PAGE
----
Etymology: Middle English, of what kind, which, from Old English hwilc; akin to Old High German wilīh of what kind, which, Old English hwā who, gelīk like — more at who, like
Date: before 12th century
1. being what one or ones out of a group — used as an interrogative <which tie should I wear> <kept a record of which employees took their vacations in July> 2. whichever <it will not fit, turn it which way you like> 3. — used as a function word to introduce a nonrestrictive relative clause and to modify a noun in that clause and to refer together with that noun to a word or word group in a preceding clause or to an entire preceding clause or sentence or longer unit of discourse <in German, which language might…have been the medium of transmission — Thomas Pyles> <that this city is a rebellious city… : for which cause was this city destroyed — Ezra 4:15 (Authorized Version)> II. pronoun Date: before 12th century 1. what one or ones out of a group — used as an interrogative <which of those houses do you live in> <which of you want tea and which want lemonade> <he is swimming or canoeing, I don't know which> 2. whichever <take which you like> 3. — used as a function word to introduce a relative clause; used in any grammatical relation except that of a possessive; used especially in reference to animals, inanimate objects, groups, or ideas <the bonds which represent the debt — G. B. Robinson> <the Samnite tribes, which settled south and southeast of Rome — Ernst Pulgram> — used freely in reference to persons as recently as the 17th century <our Father which art in heaven — Matthew 6:9(Authorized Version)>, and still occasionally so used but usually with some implication of emphasis on the function or role of the person rather than on the person as such <chiefly they wanted husbands, which they got easily — Lynn White> — used by speakers on all educational levels and by many reputable writers, though disapproved by some grammarians, in reference to an idea expressed by a word or group of words that is not necessarily a noun or noun phrase <he resigned that post, after which he engaged in ranching — Current Biography> Usage: see that IV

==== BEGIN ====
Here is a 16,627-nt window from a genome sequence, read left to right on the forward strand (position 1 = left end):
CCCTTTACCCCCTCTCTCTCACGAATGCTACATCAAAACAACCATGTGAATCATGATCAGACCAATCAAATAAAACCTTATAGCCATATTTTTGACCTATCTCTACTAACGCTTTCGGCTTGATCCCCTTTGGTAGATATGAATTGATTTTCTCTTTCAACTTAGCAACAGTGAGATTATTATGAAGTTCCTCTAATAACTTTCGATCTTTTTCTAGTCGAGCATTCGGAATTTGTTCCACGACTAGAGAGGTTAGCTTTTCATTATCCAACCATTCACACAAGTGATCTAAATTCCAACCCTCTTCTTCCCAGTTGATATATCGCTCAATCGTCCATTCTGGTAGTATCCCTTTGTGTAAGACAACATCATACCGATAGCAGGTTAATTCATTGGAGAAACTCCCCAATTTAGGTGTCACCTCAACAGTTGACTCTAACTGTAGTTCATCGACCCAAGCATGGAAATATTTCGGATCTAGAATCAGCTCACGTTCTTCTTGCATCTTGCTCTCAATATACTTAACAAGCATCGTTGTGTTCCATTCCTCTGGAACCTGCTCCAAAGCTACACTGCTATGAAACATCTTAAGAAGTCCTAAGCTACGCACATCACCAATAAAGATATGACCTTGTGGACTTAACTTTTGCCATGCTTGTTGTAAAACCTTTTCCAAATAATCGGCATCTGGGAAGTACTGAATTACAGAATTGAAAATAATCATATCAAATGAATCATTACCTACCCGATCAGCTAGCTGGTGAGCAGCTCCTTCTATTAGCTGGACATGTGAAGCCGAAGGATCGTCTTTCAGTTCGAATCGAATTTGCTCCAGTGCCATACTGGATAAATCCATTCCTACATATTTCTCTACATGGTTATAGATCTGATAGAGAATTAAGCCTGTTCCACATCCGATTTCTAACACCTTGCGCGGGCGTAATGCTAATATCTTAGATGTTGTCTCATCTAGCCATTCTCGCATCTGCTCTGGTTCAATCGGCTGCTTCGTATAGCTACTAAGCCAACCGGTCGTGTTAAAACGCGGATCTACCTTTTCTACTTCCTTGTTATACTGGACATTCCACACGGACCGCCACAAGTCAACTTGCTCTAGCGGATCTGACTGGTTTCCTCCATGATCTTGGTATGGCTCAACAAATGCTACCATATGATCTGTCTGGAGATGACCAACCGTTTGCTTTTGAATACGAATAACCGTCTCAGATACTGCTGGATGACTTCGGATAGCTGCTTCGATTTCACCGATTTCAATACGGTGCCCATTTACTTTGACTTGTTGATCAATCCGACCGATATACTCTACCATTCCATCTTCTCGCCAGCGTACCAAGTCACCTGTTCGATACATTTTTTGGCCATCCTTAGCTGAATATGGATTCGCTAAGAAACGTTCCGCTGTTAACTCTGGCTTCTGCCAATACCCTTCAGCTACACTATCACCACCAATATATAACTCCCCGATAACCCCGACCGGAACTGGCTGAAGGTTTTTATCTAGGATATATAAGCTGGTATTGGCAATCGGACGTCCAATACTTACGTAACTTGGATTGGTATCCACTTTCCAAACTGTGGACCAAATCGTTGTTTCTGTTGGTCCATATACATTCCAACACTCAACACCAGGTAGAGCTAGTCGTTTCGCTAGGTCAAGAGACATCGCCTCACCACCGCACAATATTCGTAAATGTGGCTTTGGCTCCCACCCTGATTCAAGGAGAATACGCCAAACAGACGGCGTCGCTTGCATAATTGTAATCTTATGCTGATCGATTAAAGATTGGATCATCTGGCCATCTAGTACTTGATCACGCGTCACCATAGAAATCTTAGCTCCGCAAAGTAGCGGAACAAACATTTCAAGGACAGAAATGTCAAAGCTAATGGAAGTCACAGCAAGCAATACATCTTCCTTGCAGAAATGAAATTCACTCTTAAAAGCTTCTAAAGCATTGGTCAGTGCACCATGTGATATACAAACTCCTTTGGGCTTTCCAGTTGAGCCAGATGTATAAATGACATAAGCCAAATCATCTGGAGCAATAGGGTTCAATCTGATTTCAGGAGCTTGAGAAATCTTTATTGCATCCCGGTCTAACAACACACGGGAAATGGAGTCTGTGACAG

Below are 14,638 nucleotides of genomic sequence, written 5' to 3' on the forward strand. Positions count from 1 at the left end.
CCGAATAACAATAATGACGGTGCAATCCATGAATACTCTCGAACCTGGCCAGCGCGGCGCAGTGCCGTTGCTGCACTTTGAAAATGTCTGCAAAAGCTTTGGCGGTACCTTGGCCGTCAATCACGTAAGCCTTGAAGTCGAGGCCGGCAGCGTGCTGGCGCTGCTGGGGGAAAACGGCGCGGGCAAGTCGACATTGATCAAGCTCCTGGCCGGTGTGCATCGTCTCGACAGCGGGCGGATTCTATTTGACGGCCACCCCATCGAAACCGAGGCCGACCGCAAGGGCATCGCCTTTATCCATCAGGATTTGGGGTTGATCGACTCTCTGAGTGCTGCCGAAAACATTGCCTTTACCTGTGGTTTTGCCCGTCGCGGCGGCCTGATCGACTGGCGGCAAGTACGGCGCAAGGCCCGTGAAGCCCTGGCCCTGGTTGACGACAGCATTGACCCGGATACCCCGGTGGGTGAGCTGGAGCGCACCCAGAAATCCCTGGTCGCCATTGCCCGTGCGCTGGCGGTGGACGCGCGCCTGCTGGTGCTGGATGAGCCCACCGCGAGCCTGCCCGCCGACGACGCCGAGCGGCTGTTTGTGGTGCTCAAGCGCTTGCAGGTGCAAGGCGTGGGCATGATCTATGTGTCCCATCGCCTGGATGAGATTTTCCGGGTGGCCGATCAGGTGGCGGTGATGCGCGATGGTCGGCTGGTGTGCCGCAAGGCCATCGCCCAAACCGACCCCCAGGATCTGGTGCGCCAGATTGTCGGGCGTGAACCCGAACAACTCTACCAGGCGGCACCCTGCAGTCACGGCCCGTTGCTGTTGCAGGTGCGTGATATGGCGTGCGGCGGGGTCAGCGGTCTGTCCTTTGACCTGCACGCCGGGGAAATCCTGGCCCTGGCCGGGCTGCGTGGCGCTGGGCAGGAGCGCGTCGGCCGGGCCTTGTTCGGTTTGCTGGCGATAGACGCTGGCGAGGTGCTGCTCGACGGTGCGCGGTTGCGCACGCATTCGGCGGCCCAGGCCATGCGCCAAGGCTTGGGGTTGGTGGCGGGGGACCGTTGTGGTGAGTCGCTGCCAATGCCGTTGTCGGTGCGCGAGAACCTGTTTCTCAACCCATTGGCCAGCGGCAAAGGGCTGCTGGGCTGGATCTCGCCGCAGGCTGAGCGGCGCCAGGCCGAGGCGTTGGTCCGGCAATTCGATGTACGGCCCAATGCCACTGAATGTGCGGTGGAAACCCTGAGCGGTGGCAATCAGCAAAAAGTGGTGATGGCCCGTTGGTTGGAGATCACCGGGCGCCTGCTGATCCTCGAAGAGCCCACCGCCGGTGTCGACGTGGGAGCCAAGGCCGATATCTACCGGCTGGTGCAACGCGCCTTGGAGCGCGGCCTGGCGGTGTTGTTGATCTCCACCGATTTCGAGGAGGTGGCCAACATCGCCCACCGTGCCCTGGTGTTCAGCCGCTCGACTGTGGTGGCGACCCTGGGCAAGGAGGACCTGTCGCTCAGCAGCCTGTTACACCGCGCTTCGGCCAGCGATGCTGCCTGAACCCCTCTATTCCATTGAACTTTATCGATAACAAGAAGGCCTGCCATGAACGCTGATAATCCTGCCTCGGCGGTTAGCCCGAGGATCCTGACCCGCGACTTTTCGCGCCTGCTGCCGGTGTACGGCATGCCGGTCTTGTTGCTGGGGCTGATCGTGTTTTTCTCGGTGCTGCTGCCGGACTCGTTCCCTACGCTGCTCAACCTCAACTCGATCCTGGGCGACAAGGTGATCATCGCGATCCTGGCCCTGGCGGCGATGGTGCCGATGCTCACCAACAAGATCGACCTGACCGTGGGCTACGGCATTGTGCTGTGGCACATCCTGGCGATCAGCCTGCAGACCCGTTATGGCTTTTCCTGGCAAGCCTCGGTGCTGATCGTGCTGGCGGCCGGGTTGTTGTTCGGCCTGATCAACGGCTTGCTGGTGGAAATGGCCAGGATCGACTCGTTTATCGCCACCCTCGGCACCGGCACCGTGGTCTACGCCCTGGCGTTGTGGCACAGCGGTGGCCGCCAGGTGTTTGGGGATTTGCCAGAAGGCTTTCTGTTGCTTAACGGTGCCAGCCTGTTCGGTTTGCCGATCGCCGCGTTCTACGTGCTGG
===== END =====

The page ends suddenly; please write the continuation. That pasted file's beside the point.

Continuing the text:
New Collegiate Dictionary. 2001.